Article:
Portraits of Frederick Douglass, Maya Angelou, Amiri Baraka, and Nikki Giovanni
Equity & Diversity Opinion

How to Get Black History Right: A Series

A Note From the Guest Editor
As I think of our current state of Black history education and Black History Month, I am reminded of the words of Carter G. Woodson, who noted in 1929, “Instruction with respect to the life and history of the Negro requires probably more preparation than any other phase of social science for the simple reason that no other problems have been so grossly misrepresented and so generally misunderstood. To undertake to give instruction in this field in which one is not prepared, then, would be a most expensive error for which future generations must pay in suffering from other misunderstandings like the many which handicap us today. It requires centuries for truth to overcome error.”
I am guest editing a series of opinion essays and videos for Education Week that reflect on what it means to be a Black history educator. I hope these essays will serve as an introduction to overcoming the expensive error that still handicaps us today: not understanding Black people are human through our history. I challenge teachers to reject the dominant historical narratives that suggest Black people’s experiences are not important unless they converge with white people’s interests.

—LaGarrett J. King

Black kids ride a hot air balloon while looking through telescopes and examining Black history
Edson Ikê for Education Week<br/>
Social Studies Opinion A Recipe for Young Historians of Black History
There are five simple ingredients to create a Black history club that will engage elementary-age students in research and celebration, writes kindergarten teacher Dawnavyn James.
Dawnavyn M. James, February 24, 2021
3 min read
Social Studies Opinion How I Fell in Love With Black History
To understand current events you must understand what’s happened with Black people throughout American history, says educator Jania Hoover in a video.
LaGarrett J. King , February 24, 2021
1 min read
Social Studies Opinion 'Black History Isn't Treated as American History'
In a video, a high school student-activist shares what it feels like to sit through a history class that only lets you see yourself as “the oppressed.”
LaGarrett J. King , February 24, 2021
1 min read
Joyful figures raise their hands and sparkle inside the profile of a smiling woman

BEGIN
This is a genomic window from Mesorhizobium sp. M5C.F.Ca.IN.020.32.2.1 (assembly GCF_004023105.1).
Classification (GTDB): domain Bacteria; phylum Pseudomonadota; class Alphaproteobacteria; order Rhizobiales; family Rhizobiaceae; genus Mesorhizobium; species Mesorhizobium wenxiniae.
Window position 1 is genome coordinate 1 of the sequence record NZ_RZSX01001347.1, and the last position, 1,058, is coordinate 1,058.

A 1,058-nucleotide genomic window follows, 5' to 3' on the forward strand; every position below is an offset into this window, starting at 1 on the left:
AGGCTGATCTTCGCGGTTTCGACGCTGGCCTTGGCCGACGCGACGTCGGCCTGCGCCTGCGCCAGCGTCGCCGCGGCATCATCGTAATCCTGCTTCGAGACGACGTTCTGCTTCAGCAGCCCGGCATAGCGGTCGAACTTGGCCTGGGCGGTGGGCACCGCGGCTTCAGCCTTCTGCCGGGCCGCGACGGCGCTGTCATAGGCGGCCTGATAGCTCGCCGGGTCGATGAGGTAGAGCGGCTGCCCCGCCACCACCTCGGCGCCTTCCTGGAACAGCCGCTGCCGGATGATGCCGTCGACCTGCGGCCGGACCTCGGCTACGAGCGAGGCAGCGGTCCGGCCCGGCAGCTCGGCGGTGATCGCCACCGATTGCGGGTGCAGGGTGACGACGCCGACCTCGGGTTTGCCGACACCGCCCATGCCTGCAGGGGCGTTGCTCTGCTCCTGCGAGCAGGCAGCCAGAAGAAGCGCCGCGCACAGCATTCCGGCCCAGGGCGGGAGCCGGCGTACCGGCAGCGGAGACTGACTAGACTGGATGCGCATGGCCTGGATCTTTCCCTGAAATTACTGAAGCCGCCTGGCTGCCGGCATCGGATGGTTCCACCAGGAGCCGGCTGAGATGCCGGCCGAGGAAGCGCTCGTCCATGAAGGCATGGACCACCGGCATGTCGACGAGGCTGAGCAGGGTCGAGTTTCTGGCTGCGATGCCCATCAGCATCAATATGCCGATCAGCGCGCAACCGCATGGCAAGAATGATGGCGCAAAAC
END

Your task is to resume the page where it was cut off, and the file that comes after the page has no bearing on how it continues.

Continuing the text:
Edson Ikê for Education Week
Social Studies Opinion Don't Teach Black History Without Joy
The Black experience is not one-dimensional. Why do we teach it that way?
Jania Hoover , February 19, 2021
4 min read
Opinion 021021 23Tulino Black History Education 1249854966
Vanessa Solis/Education Week & RyanJLane/iStock/Getty<br/>
Social Studies Opinion How Can White Teachers Teach Black History? Six Things You Need to Know
For white teachers to engage students in learning Black history, we must question everything about the way we teach and learn in schools.
Daniel P. Tulino, Greg Simmons & Brianne R. Pitts, February 16, 2021
5 min read
Portraits of Frederick Douglass, Maya Angelou, Amiri Baraka, and Nikki Giovanni
AP Photos and Getty
Social Studies Opinion Black History Is About More Than Oppression
Why can't we get Black history education right? Education professor LaGarrett J. King shares six principles.
LaGarrett J. King , January 29, 2021
5 min read
Image of Carter G. Woodson
AP Photo and Getty
Social Studies Opinion The Important Political History of Black History Month
African American teachers have a long history of placing their students’ needs above the strictures of white school leadership.
Jarvis R. Givens, January 29, 2021
4 min read
Portrait of Abraham Lincoln looking at Abraham Lincoln
Vanessa Solis/Education Week and iStock/Getty
Social Studies Opinion When History Class Feels Like Propaganda: A Student's Perspective
Black history is treated as a separate concept from American and world history, but it shouldn’t be, writes high schooler Lauryn Donovan.
Lauryn Donovan, January 29, 2021
3 min read